Seattle employers are about to become much more restricted in their ability to inquire into or act upon the criminal records of applicants and employees. On November 1st, the Seattle Job Assistance Ordinance, SMC 14.17, takes effect and will apply to positions that are based in Seattle at least half of the time. The Ordinance does not … Continue Reading

Chasm Continues To Widen, For Now, Between NLRB and Federal Courts On Enforceability Of Class Action Waivers In Employment Agreements

Just last week, in the case GameStop Corp., a National Labor Relations Board (NLRB) administrative law judge applied recent Board precedent and ignored contrary cases from federal courts to find an employer’s arbitration agreement was unenforceable because it waived the right of employees to bring class or collective actions.  While the decision has yet to be … Continue Reading

Maryland Federal District Court’s Dismissal of EEOC v. Freeman Provides Guidance for Employers on Background Check Rules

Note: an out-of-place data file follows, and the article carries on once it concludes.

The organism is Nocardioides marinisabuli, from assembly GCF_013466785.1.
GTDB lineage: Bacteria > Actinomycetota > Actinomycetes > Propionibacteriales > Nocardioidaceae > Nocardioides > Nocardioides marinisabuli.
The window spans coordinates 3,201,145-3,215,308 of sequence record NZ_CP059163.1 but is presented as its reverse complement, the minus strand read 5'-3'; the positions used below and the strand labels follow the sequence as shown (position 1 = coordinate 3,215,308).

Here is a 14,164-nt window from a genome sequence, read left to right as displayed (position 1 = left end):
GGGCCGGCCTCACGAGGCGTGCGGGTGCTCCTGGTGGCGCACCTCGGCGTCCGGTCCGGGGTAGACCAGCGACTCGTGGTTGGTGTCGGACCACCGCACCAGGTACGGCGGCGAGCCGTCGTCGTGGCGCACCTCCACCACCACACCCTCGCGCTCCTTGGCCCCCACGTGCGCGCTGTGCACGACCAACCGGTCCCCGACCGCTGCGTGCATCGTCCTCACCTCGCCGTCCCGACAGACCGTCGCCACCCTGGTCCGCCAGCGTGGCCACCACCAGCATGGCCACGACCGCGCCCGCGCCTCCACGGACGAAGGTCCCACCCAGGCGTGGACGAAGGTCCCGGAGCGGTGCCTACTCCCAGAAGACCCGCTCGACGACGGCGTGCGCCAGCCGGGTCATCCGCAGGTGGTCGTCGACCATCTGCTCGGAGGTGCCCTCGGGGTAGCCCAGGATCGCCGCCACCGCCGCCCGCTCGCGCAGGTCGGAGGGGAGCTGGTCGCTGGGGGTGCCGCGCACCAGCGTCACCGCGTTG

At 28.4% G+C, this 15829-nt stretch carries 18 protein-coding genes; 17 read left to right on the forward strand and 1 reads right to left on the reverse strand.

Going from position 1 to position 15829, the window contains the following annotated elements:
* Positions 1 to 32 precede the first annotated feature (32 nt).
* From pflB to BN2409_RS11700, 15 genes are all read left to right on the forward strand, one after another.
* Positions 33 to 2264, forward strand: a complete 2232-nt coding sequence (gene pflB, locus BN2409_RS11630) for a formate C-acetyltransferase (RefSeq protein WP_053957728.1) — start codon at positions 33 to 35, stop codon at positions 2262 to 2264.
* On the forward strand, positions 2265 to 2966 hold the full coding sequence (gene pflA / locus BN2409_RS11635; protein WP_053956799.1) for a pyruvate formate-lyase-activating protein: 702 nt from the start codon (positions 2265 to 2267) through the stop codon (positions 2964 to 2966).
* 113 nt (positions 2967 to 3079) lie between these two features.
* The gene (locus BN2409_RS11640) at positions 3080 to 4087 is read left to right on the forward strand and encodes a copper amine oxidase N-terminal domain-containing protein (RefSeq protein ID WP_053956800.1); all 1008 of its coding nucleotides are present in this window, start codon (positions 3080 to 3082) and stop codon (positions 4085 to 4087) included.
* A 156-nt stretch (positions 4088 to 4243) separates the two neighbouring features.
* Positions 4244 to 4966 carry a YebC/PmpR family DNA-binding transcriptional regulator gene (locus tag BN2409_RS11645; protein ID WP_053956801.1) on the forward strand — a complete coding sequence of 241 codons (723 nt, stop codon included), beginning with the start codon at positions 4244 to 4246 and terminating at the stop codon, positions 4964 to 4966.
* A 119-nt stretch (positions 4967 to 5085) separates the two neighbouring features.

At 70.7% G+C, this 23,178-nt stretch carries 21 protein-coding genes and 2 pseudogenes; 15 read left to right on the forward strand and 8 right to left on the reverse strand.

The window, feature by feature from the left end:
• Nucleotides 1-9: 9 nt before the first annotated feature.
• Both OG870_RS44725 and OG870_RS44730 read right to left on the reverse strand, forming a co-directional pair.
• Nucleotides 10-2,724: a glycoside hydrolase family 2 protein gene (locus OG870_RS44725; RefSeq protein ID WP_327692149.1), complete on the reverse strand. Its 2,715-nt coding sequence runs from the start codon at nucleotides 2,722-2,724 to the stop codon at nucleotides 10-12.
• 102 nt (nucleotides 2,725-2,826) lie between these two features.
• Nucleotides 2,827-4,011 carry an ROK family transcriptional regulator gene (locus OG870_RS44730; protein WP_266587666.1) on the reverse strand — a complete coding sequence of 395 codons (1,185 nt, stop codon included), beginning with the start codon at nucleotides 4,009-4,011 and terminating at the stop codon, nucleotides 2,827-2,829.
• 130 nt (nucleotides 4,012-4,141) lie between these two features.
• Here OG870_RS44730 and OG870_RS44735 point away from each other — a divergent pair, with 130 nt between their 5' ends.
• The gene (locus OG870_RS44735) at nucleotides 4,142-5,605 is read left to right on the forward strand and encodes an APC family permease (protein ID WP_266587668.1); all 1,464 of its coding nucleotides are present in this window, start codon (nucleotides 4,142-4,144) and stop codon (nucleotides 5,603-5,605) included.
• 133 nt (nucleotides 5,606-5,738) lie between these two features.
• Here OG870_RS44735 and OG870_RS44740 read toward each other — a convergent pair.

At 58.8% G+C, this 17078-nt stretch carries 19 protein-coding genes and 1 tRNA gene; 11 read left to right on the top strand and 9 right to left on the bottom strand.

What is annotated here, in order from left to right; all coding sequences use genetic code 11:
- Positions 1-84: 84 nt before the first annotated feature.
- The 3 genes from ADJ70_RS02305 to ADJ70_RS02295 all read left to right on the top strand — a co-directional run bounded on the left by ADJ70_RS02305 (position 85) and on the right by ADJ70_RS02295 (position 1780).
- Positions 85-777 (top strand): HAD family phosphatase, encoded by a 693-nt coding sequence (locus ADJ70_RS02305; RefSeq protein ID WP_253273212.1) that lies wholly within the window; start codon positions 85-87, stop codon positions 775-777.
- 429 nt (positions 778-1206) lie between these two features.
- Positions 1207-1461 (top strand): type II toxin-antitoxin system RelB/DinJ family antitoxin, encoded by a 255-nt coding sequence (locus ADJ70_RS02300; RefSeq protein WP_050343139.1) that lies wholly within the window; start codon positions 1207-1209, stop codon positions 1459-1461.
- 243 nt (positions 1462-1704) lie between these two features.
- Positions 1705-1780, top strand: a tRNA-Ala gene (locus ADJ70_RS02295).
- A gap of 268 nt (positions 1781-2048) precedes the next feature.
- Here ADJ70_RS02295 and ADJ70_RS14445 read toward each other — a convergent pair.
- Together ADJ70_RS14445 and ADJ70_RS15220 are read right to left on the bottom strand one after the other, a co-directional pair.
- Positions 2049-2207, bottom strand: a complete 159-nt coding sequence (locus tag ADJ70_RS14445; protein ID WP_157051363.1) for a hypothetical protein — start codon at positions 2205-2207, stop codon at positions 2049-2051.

As we’ve blogged about before, the EEOC has become more aggressive over the past few years in scrutinizing employer use of criminal background and credit checks.  While federal anti-discrimination laws do not expressly prohibit employers from performing background checks or similar screening methods on employees or applicants, their use can be unlawful where the practice … Continue Reading

Fifth Circuit Sides With EEOC In Finding Lactation Discrimination Constitutes Title VII Violation

Last year, we posted about a decision from the Southern District of Texas in which the court ruled that firing a woman because she was lactating or breast-pumping did not amount to sex discrimination under Title VII or the Pregnancy Discrimination Act (PDA).  The Fifth Circuit Court of Appeals recently reversed the district court’s decision.  … Continue Reading

Oregon Supreme Court Takes Another Big Bite Out of the At-Will Employment Doctrine in Cocchiara v. Lithia Motors

Most people understand that employment in Oregon, as in most states, is at will, meaning that either the employer or the employee can end the relationship at any time for any reason or no reason at all, absent a contractual, statutory, or constitutional requirement to the contrary.  Of course, that last clause provides that there … Continue Reading

Proposed Utah Bill To Prohibit Discrimination Based On Sexual Orientation or Gender Identity